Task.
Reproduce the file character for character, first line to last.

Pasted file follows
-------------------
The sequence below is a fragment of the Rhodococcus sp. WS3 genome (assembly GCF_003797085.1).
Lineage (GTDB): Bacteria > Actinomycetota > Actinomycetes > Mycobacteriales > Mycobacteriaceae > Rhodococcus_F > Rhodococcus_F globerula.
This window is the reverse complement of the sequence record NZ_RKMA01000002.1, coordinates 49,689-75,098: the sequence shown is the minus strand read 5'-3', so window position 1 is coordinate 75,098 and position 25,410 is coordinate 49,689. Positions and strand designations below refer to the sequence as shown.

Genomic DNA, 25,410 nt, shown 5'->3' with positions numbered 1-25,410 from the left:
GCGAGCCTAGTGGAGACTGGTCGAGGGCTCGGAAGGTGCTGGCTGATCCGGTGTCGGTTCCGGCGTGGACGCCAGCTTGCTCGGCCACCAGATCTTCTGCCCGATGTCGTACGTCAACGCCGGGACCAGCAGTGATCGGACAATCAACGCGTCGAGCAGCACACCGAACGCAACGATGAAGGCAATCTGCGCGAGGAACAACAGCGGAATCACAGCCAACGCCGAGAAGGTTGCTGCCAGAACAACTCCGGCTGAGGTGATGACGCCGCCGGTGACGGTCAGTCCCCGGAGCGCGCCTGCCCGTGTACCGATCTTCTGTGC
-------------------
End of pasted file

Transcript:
The sequence below is a fragment of the Rhodococcus sp. WS3 genome (assembly GCF_003797085.1).
Lineage (GTDB): Bacteria > Actinomycetota > Actinomycetes > Mycobacteriales > Mycobacteriaceae > Rhodococcus_F > Rhodococcus_F globerula.
This window is the reverse complement of the sequence record NZ_RKMA01000002.1, coordinates 49,689-75,098: the sequence shown is the minus strand read 5'-3', so window position 1 is coordinate 75,098 and position 25,410 is coordinate 49,689. Positions and strand designations below refer to the sequence as shown.

Genomic DNA, 25,410 nt, shown 5'->3' with positions numbered 1-25,410 from the left:
GCGAGCCTAGTGGAGACTGGTCGAGGGCTCGGAAGGTGCTGGCTGATCCGGTGTCGGTTCCGGCGTGGACGCCAGCTTGCTCGGCCACCAGATCTTCTGCCCGATGTCGTACGTCAACGCCGGGACCAGCAGTGATCGGACAATCAACGCGTCGAGCAGCACACCGAACGCAACGATGAAGGCAATCTGCGCGAGGAACAACAGCGGAATCACAGCCAACGCCGAGAAGGTTGCTGCCAGAACAACTCCGGCTGAGGTGATGACGCCGCCGGTGACGGTCAGTCCCCGGAGCGCGCCTGCCCGTGTACCGATCTTCTGTGC